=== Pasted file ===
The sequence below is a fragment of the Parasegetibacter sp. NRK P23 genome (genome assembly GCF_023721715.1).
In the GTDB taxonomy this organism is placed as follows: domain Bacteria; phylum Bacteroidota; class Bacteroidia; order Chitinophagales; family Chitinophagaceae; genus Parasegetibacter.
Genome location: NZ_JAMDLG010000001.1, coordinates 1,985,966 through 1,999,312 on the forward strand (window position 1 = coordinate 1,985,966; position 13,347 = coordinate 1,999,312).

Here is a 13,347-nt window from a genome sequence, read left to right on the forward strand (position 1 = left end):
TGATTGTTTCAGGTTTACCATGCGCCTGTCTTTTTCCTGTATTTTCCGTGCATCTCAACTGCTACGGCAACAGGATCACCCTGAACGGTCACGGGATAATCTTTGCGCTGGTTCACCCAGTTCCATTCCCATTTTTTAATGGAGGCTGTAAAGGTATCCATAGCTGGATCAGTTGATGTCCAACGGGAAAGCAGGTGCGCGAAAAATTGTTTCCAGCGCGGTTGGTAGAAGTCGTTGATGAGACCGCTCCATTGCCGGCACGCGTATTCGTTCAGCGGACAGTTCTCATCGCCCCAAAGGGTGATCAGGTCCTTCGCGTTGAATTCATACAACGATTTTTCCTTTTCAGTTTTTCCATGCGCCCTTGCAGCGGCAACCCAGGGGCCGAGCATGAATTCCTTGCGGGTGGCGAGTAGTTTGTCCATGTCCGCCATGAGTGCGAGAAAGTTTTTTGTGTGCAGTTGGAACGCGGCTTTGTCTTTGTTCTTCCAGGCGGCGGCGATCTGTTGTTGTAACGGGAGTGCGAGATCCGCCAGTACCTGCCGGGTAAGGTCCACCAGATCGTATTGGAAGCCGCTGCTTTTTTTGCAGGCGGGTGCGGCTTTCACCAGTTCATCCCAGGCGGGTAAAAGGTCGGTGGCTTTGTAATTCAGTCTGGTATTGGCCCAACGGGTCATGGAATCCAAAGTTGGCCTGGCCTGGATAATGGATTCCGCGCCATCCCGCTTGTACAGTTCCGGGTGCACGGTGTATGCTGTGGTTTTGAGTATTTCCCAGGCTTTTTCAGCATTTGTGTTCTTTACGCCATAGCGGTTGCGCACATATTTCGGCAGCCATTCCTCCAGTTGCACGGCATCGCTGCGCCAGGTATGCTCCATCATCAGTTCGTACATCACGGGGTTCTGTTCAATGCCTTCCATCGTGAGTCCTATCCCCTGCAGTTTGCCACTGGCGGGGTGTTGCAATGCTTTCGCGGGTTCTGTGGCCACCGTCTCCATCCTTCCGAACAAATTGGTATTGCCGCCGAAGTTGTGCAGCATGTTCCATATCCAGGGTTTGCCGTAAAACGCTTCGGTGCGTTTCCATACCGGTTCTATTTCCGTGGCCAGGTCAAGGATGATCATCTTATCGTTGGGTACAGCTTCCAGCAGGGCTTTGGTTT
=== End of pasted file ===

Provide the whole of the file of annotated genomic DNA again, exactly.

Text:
The sequence below is a fragment of the Parasegetibacter sp. NRK P23 genome (genome assembly GCF_023721715.1).
In the GTDB taxonomy this organism is placed as follows: domain Bacteria; phylum Bacteroidota; class Bacteroidia; order Chitinophagales; family Chitinophagaceae; genus Parasegetibacter.
Genome location: NZ_JAMDLG010000001.1, coordinates 1,985,966 through 1,999,312 on the forward strand (window position 1 = coordinate 1,985,966; position 13,347 = coordinate 1,999,312).

Here is a 13,347-nt window from a genome sequence, read left to right on the forward strand (position 1 = left end):
TGATTGTTTCAGGTTTACCATGCGCCTGTCTTTTTCCTGTATTTTCCGTGCATCTCAACTGCTACGGCAACAGGATCACCCTGAACGGTCACGGGATAATCTTTGCGCTGGTTCACCCAGTTCCATTCCCATTTTTTAATGGAGGCTGTAAAGGTATCCATAGCTGGATCAGTTGATGTCCAACGGGAAAGCAGGTGCGCGAAAAATTGTTTCCAGCGCGGTTGGTAGAAGTCGTTGATGAGACCGCTCCATTGCCGGCACGCGTATTCGTTCAGCGGACAGTTCTCATCGCCCCAAAGGGTGATCAGGTCCTTCGCGTTGAATTCATACAACGATTTTTCCTTTTCAGTTTTTCCATGCGCCCTTGCAGCGGCAACCCAGGGGCCGAGCATGAATTCCTTGCGGGTGGCGAGTAGTTTGTCCATGTCCGCCATGAGTGCGAGAAAGTTTTTTGTGTGCAGTTGGAACGCGGCTTTGTCTTTGTTCTTCCAGGCGGCGGCGATCTGTTGTTGTAACGGGAGTGCGAGATCCGCCAGTACCTGCCGGGTAAGGTCCACCAGATCGTATTGGAAGCCGCTGCTTTTTTTGCAGGCGGGTGCGGCTTTCACCAGTTCATCCCAGGCGGGTAAAAGGTCGGTGGCTTTGTAATTCAGTCTGGTATTGGCCCAACGGGTCATGGAATCCAAAGTTGGCCTGGCCTGGATAATGGATTCCGCGCCATCCCGCTTGTACAGTTCCGGGTGCACGGTGTATGCTGTGGTTTTGAGTATTTCCCAGGCTTTTTCAGCATTTGTGTTCTTTACGCCATAGCGGTTGCGCACATATTTCGGCAGCCATTCCTCCAGTTGCACGGCATCGCTGCGCCAGGTATGCTCCATCATCAGTTCGTACATCACGGGGTTCTGTTCAATGCCTTCCATCGTGAGTCCTATCCCCTGCAGTTTGCCACTGGCGGGGTGTTGCAATGCTTTCGCGGGTTCTGTGGCCACCGTCTCCATCCTTCCGAACAAATTGGTATTGCCGCCGAAGTTGTGCAGCATGTTCCATATCCAGGGTTTGCCGTAAAACGCTTCGGTGCGTTTCCATACCGGTTCTATTTCCGTGGCCAGGTCAAGGATGATCATCTTATCGTTGGGTACAGCTTCCAGCAGGGCTTTGGTTT